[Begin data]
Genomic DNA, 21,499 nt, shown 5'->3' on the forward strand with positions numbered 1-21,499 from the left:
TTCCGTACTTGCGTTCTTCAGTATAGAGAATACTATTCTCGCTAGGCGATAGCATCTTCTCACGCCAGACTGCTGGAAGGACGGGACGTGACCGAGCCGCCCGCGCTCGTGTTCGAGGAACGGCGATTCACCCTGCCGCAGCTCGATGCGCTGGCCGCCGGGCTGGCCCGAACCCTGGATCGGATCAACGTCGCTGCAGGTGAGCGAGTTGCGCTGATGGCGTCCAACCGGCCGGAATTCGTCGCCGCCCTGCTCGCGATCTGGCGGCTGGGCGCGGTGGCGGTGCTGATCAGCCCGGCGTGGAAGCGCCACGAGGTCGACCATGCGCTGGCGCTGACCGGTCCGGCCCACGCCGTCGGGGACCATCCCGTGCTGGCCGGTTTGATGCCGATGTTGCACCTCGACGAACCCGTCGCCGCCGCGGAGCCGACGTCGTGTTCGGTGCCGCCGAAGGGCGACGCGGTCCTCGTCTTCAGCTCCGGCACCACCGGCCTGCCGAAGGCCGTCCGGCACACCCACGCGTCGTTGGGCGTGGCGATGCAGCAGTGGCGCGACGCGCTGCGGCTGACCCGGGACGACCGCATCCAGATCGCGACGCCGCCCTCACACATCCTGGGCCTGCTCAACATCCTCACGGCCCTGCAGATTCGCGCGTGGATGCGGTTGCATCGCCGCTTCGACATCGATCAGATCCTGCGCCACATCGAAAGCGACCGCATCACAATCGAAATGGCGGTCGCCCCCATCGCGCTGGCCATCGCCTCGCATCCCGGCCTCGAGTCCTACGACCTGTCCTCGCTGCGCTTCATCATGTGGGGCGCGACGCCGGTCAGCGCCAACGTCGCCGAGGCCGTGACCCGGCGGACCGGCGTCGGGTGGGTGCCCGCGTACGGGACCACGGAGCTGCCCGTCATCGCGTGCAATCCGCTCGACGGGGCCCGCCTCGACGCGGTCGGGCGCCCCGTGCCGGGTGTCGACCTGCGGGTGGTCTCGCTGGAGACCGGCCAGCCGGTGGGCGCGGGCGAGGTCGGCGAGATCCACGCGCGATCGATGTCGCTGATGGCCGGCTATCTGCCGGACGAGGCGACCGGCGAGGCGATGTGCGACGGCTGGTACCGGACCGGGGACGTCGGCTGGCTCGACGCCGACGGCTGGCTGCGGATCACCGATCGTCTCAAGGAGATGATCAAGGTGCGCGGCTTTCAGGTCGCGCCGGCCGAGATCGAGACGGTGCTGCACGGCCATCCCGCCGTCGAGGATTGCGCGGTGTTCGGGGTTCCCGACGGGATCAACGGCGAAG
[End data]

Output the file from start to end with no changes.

Genomic DNA, 21,499 nt, shown 5'->3' on the forward strand with positions numbered 1-21,499 from the left:
TTCCGTACTTGCGTTCTTCAGTATAGAGAATACTATTCTCGCTAGGCGATAGCATCTTCTCACGCCAGACTGCTGGAAGGACGGGACGTGACCGAGCCGCCCGCGCTCGTGTTCGAGGAACGGCGATTCACCCTGCCGCAGCTCGATGCGCTGGCCGCCGGGCTGGCCCGAACCCTGGATCGGATCAACGTCGCTGCAGGTGAGCGAGTTGCGCTGATGGCGTCCAACCGGCCGGAATTCGTCGCCGCCCTGCTCGCGATCTGGCGGCTGGGCGCGGTGGCGGTGCTGATCAGCCCGGCGTGGAAGCGCCACGAGGTCGACCATGCGCTGGCGCTGACCGGTCCGGCCCACGCCGTCGGGGACCATCCCGTGCTGGCCGGTTTGATGCCGATGTTGCACCTCGACGAACCCGTCGCCGCCGCGGAGCCGACGTCGTGTTCGGTGCCGCCGAAGGGCGACGCGGTCCTCGTCTTCAGCTCCGGCACCACCGGCCTGCCGAAGGCCGTCCGGCACACCCACGCGTCGTTGGGCGTGGCGATGCAGCAGTGGCGCGACGCGCTGCGGCTGACCCGGGACGACCGCATCCAGATCGCGACGCCGCCCTCACACATCCTGGGCCTGCTCAACATCCTCACGGCCCTGCAGATTCGCGCGTGGATGCGGTTGCATCGCCGCTTCGACATCGATCAGATCCTGCGCCACATCGAAAGCGACCGCATCACAATCGAAATGGCGGTCGCCCCCATCGCGCTGGCCATCGCCTCGCATCCCGGCCTCGAGTCCTACGACCTGTCCTCGCTGCGCTTCATCATGTGGGGCGCGACGCCGGTCAGCGCCAACGTCGCCGAGGCCGTGACCCGGCGGACCGGCGTCGGGTGGGTGCCCGCGTACGGGACCACGGAGCTGCCCGTCATCGCGTGCAATCCGCTCGACGGGGCCCGCCTCGACGCGGTCGGGCGCCCCGTGCCGGGTGTCGACCTGCGGGTGGTCTCGCTGGAGACCGGCCAGCCGGTGGGCGCGGGCGAGGTCGGCGAGATCCACGCGCGATCGATGTCGCTGATGGCCGGCTATCTGCCGGACGAGGCGACCGGCGAGGCGATGTGCGACGGCTGGTACCGGACCGGGGACGTCGGCTGGCTCGACGCCGACGGCTGGCTGCGGATCACCGATCGTCTCAAGGAGATGATCAAGGTGCGCGGCTTTCAGGTCGCGCCGGCCGAGATCGAGACGGTGCTGCACGGCCATCCCGCCGTCGAGGATTGCGCGGTGTTCGGGGTTCCCGACGGGATCAACGGCGAAG